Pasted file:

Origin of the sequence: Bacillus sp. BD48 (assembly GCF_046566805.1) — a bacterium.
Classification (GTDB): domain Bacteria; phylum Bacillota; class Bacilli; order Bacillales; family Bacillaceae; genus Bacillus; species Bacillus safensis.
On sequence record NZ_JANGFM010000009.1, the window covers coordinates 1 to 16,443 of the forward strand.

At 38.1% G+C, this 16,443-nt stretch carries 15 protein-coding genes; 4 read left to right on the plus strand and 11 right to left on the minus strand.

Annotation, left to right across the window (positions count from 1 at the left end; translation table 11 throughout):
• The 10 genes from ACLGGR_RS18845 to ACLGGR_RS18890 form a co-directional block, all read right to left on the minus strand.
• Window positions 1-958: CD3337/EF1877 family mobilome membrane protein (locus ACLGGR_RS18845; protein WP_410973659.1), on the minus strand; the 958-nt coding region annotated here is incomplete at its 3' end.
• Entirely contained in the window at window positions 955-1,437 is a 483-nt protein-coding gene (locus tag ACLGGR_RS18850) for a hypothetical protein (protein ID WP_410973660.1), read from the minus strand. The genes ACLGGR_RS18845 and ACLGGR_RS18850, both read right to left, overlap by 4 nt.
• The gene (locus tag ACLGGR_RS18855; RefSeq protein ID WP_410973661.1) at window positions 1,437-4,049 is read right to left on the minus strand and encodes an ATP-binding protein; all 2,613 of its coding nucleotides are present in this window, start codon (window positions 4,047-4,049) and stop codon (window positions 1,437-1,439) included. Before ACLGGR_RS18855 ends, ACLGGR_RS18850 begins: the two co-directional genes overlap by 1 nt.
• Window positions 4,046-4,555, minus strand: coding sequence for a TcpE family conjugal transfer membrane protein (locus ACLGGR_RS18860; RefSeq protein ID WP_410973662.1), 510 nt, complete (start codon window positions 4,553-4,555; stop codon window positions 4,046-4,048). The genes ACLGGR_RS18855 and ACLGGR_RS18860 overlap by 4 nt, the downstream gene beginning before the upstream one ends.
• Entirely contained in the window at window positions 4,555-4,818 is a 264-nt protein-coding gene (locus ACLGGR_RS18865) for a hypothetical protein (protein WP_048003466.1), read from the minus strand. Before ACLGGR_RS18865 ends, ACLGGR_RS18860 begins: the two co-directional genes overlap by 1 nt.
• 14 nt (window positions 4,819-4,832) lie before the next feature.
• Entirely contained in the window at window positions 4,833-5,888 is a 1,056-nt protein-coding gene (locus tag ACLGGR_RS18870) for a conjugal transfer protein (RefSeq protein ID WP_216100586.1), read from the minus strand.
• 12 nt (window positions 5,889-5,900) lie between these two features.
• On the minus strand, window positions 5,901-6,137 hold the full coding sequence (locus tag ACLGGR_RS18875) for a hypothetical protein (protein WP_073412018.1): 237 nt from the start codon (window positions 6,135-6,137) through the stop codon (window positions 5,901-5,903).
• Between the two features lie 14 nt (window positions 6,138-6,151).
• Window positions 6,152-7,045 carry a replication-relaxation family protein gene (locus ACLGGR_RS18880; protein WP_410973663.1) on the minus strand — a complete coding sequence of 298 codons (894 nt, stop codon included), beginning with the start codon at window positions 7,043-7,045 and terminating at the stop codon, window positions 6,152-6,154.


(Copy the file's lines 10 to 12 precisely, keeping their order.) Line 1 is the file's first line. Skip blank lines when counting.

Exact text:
• Window positions 4,046-4,555, minus strand: coding sequence for a TcpE family conjugal transfer membrane protein (locus ACLGGR_RS18860; RefSeq protein ID WP_410973662.1), 510 nt, complete (start codon window positions 4,553-4,555; stop codon window positions 4,046-4,048). The genes ACLGGR_RS18855 and ACLGGR_RS18860 overlap by 4 nt, the downstream gene beginning before the upstream one ends.
• Entirely contained in the window at window positions 4,555-4,818 is a 264-nt protein-coding gene (locus ACLGGR_RS18865) for a hypothetical protein (protein WP_048003466.1), read from the minus strand. Before ACLGGR_RS18865 ends, ACLGGR_RS18860 begins: the two co-directional genes overlap by 1 nt.
• 14 nt (window positions 4,819-4,832) lie before the next feature.